We live in a much more open age than earlier generations. Oversharing is the name of the game, especially online, for Generation Me (20 and 30-somethings). Young celebrities seem to love it as much as the less famous. “When I’m alone, I do masturbate a lot,” notes James Franco. “We have sex like Kenyan marathon runners,” boasts Olivia Wilde. From my book, Generation Me.
Maria, 20, says her mother’s motto is “Other people don’t have to know about the bad things that happen in the family.” Few in GenMe share that belief. Many think that confession is good for the soul, and this no longer means whispering to a priest in a dark booth. It means telling everyone about your experiences and feelings, no matter how distasteful.
When I asked my students to relate true stories for an extra credit assignment, I assured them they could tell their own story in the third person if they didn’t want me to know it was actually about them. Not one took me up on the offer; instead, I got myriad first-person stories, with names attached, about teenage sex, drug abuse, psychological disorders, ugly divorces, and family disagreements. One student wrote about losing her virginity at age 14 to a man who had only eight toes. So many students wrote candid essays about sex that I finally took it off the list of possible topics because I had more than enough stories. None of the students cared if I knew details of their personal lives that other generations would have kept as carefully guarded secrets.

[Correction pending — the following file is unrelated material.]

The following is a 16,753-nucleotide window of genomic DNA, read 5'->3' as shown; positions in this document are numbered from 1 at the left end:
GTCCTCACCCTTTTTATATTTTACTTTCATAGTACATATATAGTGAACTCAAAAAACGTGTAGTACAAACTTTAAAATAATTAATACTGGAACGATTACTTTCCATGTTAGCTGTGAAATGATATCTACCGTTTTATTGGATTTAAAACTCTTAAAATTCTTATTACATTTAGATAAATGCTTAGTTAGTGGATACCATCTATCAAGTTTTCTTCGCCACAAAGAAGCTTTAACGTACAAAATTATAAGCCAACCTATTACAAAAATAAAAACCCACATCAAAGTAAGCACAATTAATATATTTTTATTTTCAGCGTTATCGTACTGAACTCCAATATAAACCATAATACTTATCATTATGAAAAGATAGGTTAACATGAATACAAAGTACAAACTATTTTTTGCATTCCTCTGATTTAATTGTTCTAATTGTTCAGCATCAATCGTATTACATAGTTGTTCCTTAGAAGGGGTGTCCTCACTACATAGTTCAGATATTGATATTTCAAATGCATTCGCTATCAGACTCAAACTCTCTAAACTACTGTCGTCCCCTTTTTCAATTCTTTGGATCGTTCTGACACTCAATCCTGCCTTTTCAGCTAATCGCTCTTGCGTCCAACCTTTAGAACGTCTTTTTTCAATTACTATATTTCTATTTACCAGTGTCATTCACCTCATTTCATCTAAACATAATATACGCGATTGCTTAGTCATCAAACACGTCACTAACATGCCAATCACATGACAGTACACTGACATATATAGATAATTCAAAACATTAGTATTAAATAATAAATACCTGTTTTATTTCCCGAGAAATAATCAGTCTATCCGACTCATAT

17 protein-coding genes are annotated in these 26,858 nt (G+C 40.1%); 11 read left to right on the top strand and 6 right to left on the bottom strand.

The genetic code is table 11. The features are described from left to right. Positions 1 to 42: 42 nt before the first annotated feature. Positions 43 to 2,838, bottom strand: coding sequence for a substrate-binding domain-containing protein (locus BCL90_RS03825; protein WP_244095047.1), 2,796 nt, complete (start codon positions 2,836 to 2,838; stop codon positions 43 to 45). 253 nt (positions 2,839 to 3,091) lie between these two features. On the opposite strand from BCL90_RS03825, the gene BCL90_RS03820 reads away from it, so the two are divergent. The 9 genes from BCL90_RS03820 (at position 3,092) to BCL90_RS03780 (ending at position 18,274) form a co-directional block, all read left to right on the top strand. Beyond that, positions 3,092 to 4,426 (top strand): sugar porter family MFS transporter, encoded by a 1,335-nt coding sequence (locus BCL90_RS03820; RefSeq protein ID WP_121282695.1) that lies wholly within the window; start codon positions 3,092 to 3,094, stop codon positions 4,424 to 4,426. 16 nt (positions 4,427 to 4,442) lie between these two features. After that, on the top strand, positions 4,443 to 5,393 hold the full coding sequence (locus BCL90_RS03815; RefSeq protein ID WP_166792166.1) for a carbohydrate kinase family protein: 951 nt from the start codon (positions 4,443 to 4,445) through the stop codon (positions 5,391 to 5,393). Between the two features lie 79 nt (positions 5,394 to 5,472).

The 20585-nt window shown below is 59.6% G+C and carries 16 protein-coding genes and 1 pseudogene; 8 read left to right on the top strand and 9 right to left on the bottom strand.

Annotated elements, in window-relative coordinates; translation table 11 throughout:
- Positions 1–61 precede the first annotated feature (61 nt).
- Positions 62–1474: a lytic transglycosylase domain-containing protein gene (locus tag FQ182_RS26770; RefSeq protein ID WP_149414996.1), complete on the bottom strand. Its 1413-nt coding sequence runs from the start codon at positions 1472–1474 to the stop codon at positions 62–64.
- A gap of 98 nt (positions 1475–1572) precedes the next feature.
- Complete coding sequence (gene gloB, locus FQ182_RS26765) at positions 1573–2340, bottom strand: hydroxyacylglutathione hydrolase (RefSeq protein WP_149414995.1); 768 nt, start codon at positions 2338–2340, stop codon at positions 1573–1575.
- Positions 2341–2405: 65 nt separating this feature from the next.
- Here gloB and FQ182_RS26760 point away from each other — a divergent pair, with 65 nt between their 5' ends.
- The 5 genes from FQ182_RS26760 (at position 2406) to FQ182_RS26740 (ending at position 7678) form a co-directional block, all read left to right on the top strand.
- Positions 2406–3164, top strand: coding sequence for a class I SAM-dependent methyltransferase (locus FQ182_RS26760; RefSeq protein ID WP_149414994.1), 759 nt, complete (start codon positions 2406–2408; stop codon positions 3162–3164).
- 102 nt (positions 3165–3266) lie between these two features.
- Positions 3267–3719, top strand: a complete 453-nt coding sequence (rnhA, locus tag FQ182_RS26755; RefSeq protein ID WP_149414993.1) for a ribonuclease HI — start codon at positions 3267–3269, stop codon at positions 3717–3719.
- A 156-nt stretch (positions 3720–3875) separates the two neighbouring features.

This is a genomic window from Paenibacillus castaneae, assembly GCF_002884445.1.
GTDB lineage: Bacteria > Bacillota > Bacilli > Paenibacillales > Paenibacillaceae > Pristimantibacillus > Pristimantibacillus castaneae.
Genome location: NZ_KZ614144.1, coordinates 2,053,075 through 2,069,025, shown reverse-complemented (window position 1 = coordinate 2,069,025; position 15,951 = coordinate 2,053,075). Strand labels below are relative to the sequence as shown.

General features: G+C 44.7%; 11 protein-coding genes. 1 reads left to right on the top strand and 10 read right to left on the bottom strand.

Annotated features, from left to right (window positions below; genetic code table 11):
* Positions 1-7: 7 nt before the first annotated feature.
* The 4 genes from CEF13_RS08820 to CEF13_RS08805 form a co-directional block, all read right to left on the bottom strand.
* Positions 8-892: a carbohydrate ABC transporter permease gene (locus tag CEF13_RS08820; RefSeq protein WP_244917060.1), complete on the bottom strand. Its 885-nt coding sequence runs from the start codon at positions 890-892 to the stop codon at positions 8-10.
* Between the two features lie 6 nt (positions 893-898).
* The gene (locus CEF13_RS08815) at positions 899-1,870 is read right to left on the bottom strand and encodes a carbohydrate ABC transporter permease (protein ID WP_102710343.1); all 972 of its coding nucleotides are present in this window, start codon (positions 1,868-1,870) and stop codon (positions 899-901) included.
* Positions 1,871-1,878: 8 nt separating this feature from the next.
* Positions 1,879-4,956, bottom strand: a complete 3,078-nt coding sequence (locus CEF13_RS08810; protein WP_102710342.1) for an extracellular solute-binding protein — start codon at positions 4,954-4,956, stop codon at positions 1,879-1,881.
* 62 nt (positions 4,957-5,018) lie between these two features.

This applies in spoken conversation as well. Jenny, 22, is an undergraduate at a small college in the South. When we met at a psychology conference, I asked about her career plans. Within two minutes, she was telling me about her broken engagement and how her former fiancé had been depressed. This was all done without pretense or embarrassment. In a mid-2000s survey of men, 62% of those 18 to 24 said they were comfortable discussing their personal problems with others, compared to only 37% of those age 65 and older. Many older people are amazed that young people will readily share their salary numbers with others, the disclosure of which once carried a strong taboo.
GenMe is also much more open about emotions. “In my generation, as opposed to my parents’ or my grandparents’, we are told to express our feelings and anger and sadness about our surroundings and not to hold them in,” says Ashley, 24. She’s not sure this is a good thing, however. “We are an emotionally spoiled generation. It can lead to more dramatic emotions when you are always discussing, sharing, analyzing them as our generation is led to feel they should do.”